Eye-popping prices are a result, especially when a signature work is on the market. Wong's "Realm of Appearances," for instance, is considered "the best of the best" of his works, Mr Galperin said.

It takes only two bidders working against each other to make a record, and the auction market is famously unpredictable. "It's not a meritocracy," said art adviser Liz Klein, of Reiss Klein Partners.

But those prices are not flukes, either. For "The Realm of Appearances," there was substantial interest as 59 bidders registered.

Fans of Wong's work will have another chance to bid on it Oct 7, when his "Shangri-La" (2017) is to be offered at Christie's. The estimate is US$500,000 to US$700,000.

Scarcity matters in this equation. Once an artist has died, "that means a finite pool of material", said Emily Kaplan, a senior specialist in post-war and contemporary art at Christie's.

Ms Kaplan said there was not a "one size fits all" model to explain different market flare-ups. But she did see an aesthetic commonality among many of the newly hot artists, who tend to depict things in the real world.

"In general, tastes have shifted to a figural style," she said, adding, "It's not just a pandemic phenomenon."

Ms Klein agreed, adding that the graphic painting style of Party and Curtiss had a wide appeal. And anyone who likes it can bid for it.

"The auction system is very democratic, and if you have the money, you can pay to play," she said, contrasting that with the galleries who develop and nurture artists' careers. They can be picky about whom they sell to, with an eye to placing an artist's work in a good collection.

In market terms, success breeds more success. Jean-Paul Engelen, a deputy chairman at Phillips auction house, said: "There's a whole group of collectors who look at a work only if it's of a certain value. People won't look at a Curtiss when it's US$5,000. But they will look when it's US$100,000."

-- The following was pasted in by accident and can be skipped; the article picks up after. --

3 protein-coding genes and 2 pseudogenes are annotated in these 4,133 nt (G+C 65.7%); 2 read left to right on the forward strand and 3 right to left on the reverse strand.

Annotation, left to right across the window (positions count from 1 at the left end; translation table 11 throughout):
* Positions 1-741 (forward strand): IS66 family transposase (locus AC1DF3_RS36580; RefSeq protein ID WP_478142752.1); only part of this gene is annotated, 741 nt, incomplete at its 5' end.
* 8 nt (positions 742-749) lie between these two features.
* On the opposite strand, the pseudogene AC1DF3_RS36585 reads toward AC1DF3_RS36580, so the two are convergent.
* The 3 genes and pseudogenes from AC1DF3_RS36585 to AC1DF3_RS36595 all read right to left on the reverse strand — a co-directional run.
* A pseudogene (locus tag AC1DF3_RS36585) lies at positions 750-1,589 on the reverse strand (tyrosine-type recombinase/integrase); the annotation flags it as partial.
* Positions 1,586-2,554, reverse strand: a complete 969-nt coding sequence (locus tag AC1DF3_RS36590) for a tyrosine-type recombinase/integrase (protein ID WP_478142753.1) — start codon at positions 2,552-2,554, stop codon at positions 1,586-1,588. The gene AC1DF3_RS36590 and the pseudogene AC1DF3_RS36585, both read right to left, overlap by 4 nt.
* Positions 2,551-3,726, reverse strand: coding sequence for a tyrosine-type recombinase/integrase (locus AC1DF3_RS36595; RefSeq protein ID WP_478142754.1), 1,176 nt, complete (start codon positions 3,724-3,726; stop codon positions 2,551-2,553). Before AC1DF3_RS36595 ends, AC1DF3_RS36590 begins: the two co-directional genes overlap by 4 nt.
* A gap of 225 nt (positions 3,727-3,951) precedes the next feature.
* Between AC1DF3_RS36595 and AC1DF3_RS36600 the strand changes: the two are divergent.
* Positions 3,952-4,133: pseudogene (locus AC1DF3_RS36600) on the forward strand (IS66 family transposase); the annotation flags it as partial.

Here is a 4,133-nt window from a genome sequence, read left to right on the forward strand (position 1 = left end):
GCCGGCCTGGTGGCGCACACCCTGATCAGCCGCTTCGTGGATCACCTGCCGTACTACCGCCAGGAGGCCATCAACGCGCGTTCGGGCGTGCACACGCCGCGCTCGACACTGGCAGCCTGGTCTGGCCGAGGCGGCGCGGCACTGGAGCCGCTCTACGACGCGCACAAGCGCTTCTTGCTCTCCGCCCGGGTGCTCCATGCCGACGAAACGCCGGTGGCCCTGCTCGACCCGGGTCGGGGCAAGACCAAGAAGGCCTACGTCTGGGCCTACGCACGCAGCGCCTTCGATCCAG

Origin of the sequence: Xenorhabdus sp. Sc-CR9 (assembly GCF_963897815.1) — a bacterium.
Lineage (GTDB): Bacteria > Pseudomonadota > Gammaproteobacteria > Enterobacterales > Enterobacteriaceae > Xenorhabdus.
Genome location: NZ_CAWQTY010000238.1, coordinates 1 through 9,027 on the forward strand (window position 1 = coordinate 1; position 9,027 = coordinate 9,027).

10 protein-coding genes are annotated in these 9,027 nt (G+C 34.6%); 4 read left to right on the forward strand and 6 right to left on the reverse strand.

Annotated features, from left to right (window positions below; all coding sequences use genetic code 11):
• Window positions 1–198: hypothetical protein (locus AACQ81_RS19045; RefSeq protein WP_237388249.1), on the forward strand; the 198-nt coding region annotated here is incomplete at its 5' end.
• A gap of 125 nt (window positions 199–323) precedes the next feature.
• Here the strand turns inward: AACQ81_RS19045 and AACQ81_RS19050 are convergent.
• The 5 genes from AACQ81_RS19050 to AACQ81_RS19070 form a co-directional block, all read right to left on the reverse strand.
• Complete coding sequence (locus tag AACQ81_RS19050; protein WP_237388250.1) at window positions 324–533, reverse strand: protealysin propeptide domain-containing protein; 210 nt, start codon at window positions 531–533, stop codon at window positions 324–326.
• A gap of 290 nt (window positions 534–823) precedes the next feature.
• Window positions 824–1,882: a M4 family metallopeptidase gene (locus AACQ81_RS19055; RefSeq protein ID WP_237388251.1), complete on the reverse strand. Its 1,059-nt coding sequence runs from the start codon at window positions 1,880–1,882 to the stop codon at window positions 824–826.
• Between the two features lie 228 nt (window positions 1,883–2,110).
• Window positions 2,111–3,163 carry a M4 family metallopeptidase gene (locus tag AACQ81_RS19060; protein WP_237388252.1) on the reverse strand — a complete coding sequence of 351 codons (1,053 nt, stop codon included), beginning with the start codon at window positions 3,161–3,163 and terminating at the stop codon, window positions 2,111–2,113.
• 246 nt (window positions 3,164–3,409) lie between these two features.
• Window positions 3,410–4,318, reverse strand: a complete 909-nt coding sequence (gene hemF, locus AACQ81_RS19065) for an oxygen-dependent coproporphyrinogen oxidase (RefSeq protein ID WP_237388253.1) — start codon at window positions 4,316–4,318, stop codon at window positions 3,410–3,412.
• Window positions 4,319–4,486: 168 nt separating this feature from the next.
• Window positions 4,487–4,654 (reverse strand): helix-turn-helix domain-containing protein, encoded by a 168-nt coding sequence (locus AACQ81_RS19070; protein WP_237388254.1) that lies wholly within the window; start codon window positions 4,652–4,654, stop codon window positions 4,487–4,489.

He said that such interest also "means the gallery has done a good job" in terms of promoting their artist.

But high prices can have downsides, he added.

"Your strength is your weakness. It's great that your work is valuable. On the other hand, there's a danger element: If you're the flavour of this month, you may not be two months later."

Galleries are very wary of the same phenomenon. Marc Payot, the president of Hauser & Wirth, said his role was partly to give "protection" to young artists; he has represented Party since 2019.

Referring to museum shows or collections, he said: "When the market of a younger artist goes sky-high at auction, and there's no institutional support for that person, there's a danger that it's just speculation. We hope that a market grows over the long term, but steadily."

Some galleries have introduced contractual restrictions for buyers, to limit their ability to "flip" a work on the open market. They might require that the selling gallery be given the first crack at buying it back for a period of time.

The players who often do not directly benefit from skyrocketing prices on the secondary market, like at auctions, are the artists themselves.

The New York-based Curtiss, 37, said: "People say, 'You're doing well'; I say, 'Not as well as you think'."

She has been put in an unusual position: being famous for her auction prices.

"I would rather the coverage be about my work," she said. NYTIMES